Japanese prime minister resists calls to resign
TOKYO: Prime Minister Shinzo Abe resisted calls on Monday to resign after a devastating defeat in elections Sunday for the upper house of Parliament, insisting that Japanese voters still supported his policies.
Abe rejected the urging of opposition politicians, newspaper editorials and even members of his Liberal Democratic Party that he step down in keeping with a practice followed by past prime ministers.
He attributed his party's loss to public anger over scandals and a record-keeping problem related to national pensions, and not to a rejection of his administration's overall policies.
"I can't run away at this point," Abe said. "The situation will become very severe, but even in this kind of situation, we can't afford a political vacuum."
But in an indication of how the loss may force him to shift his priorities to survive, Abe spent most of a 30-minute news conference talking about the kind of economic and everyday issues close to voters' hearts.
He avoided mentioning North Korea, Japan's military, transforming Japan into "a beautiful country" and other leitmotifs of his nationalist agenda.
Tellingly, he never brought up the issue he has long upheld as the most important of his administration - the revision of the pacifist Constitution - until a reporter asked him about it toward the end of the news conference.
He said he wanted to engage voters in a "wide and deep discussion" about the Constitution.
Benefiting from the anger against Abe's party, the main opposition party, the Democratic Party of Japan, seized control of the upper house for the first time and will be able to direct, delay and block legislation.
Yukio Hatoyama, the Democratic Party's secretary general, said voters had emphatically stated that they lacked confidence in Abe's administration.
"If the prime minister tries to stay despite the people's judgment, the Democratic Party will have to take some kind of action," Hatoyama said, indicating that the party would force a dissolution of the lower house and a general election.
Three of Japan's five national newspapers also wrote that Abe had lost his mandate. The Asahi Shimbun urged Abe to step down, reporting that 56 percent of respondents to exit polls said they wanted him to do so. The Nikkei and Mainichi said he should dissolve the lower house and call a general election.
Several heavyweight lawmakers in Abe's party were also quoted in newspapers as saying that he should quit.
"Prime Minister Abe should resign," Shigeru Ishiba, a former head of the Defense Ministry, said in an article in the Yomiuri Shimbun whose content was confirmed by his office. "Otherwise, the Liberal Democratic Party is finished."
In 1998, Prime Minister Ryutaro Hashimoto resigned after winning only 44 of 126 seats in an upper house election. In 1989, Prime Minister Sousuke Uno stepped down after winning only 36 seats of 126, the lowest number ever recorded. On Sunday, Abe won only 37 of 121 seats.
At the news conference Monday, Abe ruled out dissolving the lower house, which selects prime ministers. But he said that he would make changes in his Cabinet, although he did not give a date.
A factor working in Abe's favor is that the Liberal Democrats have no obvious successor capable of leading the party to a general election, which has to be called by September 2009. The candidate mentioned most often, Foreign Minister Taro Aso, has a tendency to commit verbal gaffes, most recently when he made a joke at the expense of people with Alzheimer's disease.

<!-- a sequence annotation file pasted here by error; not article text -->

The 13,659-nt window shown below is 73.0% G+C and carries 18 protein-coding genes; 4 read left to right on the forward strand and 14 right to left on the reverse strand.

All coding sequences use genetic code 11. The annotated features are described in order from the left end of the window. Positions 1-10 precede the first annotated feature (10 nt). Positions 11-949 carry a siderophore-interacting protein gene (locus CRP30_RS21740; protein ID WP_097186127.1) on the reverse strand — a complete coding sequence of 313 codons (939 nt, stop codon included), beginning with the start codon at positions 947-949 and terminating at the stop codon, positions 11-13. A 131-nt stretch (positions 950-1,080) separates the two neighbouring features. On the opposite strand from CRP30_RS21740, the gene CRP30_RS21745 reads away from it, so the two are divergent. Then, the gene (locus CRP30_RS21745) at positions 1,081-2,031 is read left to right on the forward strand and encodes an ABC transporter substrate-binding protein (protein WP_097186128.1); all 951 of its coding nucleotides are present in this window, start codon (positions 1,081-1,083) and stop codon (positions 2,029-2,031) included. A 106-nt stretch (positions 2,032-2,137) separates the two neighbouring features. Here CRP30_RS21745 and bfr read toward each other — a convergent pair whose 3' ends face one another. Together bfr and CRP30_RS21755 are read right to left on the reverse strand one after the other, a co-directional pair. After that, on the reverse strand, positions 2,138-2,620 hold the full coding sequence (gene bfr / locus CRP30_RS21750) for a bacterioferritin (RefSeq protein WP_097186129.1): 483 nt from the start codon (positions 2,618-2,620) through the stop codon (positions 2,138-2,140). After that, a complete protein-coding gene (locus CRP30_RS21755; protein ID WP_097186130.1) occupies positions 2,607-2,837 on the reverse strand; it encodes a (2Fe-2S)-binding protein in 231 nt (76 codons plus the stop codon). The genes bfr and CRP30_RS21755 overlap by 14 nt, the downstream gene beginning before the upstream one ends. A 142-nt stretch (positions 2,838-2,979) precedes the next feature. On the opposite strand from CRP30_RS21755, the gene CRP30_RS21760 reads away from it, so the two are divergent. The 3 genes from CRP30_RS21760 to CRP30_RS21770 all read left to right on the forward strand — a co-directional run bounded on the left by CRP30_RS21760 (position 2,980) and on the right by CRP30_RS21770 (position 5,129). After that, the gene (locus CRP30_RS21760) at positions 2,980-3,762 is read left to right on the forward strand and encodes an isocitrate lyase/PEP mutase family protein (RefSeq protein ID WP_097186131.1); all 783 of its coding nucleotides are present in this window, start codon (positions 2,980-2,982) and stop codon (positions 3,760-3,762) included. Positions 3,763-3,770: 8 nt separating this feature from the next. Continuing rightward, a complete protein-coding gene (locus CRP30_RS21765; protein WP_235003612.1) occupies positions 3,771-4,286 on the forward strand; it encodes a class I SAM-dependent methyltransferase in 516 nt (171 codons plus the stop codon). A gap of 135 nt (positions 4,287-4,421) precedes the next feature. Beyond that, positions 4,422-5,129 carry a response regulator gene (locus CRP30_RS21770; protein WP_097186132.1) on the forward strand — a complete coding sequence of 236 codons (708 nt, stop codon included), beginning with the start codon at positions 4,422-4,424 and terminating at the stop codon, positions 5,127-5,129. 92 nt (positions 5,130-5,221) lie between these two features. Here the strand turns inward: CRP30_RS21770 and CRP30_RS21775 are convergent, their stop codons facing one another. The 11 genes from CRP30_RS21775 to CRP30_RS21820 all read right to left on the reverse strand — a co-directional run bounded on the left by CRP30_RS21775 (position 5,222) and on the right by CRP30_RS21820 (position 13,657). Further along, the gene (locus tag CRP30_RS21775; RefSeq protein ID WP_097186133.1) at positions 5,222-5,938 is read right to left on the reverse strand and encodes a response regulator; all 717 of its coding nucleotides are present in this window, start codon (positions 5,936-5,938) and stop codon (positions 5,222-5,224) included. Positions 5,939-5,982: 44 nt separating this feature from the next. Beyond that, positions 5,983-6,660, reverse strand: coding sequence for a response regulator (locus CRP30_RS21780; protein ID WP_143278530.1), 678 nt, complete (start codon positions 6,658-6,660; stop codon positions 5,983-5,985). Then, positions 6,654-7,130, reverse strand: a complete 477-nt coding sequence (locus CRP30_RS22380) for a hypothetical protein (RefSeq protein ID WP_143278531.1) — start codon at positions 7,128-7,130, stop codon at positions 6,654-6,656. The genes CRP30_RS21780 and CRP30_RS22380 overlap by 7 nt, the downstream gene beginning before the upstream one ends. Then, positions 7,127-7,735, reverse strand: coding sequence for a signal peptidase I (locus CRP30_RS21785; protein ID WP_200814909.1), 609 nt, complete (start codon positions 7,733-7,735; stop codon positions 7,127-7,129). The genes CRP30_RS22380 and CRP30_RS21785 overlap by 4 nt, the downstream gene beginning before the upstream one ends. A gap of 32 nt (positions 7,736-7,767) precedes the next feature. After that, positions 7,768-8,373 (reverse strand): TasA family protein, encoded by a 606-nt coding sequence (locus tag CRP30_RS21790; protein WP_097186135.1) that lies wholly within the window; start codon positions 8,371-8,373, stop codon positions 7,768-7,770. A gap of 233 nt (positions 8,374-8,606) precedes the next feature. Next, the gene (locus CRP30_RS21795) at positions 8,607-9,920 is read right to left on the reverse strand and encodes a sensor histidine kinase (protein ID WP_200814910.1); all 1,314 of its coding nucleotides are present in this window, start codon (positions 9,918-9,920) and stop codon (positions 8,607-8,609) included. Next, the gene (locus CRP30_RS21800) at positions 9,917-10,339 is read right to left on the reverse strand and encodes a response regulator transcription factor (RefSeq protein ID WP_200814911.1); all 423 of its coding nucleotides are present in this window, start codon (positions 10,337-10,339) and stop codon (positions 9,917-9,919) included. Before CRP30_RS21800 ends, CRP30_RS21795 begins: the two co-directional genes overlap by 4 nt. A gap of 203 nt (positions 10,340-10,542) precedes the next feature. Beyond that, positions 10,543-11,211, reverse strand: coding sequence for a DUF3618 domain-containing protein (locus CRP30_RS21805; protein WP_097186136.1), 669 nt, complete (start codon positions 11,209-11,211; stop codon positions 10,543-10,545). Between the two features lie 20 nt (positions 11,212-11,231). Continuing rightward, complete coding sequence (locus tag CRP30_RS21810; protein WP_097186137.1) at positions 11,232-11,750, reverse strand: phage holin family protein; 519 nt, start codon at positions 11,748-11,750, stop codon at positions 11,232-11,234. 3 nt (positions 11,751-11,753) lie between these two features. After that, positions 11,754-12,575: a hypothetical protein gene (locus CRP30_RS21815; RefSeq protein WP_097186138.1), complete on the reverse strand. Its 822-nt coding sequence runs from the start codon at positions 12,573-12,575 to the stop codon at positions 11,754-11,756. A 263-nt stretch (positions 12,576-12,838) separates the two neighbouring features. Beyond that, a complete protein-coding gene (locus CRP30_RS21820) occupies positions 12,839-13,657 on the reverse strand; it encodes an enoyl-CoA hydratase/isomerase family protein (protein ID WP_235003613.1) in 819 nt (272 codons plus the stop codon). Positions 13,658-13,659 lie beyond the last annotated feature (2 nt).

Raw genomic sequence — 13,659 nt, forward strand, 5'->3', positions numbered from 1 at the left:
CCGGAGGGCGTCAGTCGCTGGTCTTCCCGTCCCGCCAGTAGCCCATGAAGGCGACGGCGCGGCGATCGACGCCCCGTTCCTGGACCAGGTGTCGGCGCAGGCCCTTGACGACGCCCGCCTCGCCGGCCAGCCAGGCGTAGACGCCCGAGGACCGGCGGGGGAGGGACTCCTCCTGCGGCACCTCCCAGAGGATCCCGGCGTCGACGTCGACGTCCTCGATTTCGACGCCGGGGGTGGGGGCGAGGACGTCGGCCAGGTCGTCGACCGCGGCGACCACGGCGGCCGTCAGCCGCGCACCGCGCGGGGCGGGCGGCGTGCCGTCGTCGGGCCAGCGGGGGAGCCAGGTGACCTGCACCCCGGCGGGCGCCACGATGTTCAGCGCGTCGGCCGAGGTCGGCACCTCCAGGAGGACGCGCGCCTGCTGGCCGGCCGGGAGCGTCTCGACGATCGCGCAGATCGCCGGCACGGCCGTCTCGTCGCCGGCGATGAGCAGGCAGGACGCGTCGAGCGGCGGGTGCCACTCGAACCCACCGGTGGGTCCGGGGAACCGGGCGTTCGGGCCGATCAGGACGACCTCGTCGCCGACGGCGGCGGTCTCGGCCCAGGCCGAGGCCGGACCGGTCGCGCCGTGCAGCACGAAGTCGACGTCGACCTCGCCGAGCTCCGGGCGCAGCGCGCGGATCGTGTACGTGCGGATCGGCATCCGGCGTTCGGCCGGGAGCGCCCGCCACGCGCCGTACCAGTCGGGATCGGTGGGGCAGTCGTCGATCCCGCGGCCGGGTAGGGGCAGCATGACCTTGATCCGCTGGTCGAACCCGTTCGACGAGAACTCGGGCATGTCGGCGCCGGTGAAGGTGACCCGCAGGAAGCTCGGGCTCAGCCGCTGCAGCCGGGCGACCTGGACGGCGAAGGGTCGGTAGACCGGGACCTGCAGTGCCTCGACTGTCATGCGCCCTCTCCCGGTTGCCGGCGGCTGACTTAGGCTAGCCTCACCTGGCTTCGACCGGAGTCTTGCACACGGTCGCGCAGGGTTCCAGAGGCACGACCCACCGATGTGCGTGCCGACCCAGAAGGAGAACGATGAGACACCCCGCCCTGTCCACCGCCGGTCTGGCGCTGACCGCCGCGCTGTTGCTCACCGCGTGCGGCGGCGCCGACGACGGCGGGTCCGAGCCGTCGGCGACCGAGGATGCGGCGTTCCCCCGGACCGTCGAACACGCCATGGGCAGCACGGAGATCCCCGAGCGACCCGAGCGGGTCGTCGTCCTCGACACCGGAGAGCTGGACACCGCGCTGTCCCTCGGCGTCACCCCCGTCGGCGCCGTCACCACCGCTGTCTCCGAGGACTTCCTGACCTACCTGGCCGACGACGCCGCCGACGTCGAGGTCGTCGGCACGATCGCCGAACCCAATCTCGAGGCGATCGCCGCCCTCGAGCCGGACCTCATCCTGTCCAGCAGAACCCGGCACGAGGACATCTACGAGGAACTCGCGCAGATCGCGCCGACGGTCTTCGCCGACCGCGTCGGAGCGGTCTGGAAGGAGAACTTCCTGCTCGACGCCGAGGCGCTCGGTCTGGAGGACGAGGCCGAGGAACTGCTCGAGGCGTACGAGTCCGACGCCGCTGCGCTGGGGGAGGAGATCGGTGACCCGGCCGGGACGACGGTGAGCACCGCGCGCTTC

Masaki Taniguchi, an associate professor at the University of Tokyo's Graduate School of Policy, said it was unlikely that Abe would be forced to resign immediately.
"If it becomes clear that the Liberal Democratic Party can't compete in the next general election with Abe, a change of leader might become necessary," Taniguchi said.
To avoid becoming a lame duck, Abe will have to change his agenda in Parliament, Taniguchi said, adding, "If he insists on sticking to ideological issues, like revising the Constitution and education, the Parliament will degenerate into a stalemate and there might be a move to get rid of Abe."
But Abe retained the support of many Liberal Democrats, including those in Shikoku, the smallest of Japan's four main islands and once a party stronghold. In this election, Abe's party lost all four seats up for grabs.
Masuki Motoki, the secretary general of the party's chapter in Kochi Prefecture, acknowledged that many people may feel that Abe is disregarding popular will by refusing to resign.
"Even though 37 seats is a number that should lead to a resignation, and he understands that, he made his intention clear," Motoki said. "The situation will become difficult, but I think he should do his utmost to move forward for the people and the country. And if he fails, then I think it'll lead to dissolving the lower house."
Japan's main opposition party said Monday that it opposed extending Japan's mission in support of the U.S.-led effort in Afghanistan, a day after it won a clear victory over Abe's governing coalition in upper house elections, The Associated Press reported from Tokyo.
The Japanese Navy has provided fuel for coalition warships in the Indian Ocean since November 2001 under a special anti-terrorism law, which has been extended four times, most recently on May 1.
The current mission is set to expire in November.
"We have always been fundamentally opposed to extending this law," said Hatoyama, the Democratic Party of Japan secretary general.
The Indian Ocean dispatch has been part of Tokyo's attempts to raise its international profile. It also sent noncombat troops to help rebuild southern Iraq following the U.S.-led invasion.
But the Democratic Party has criticized both operations, saying Japan's international efforts should be channeled through the United Nations, not the United States.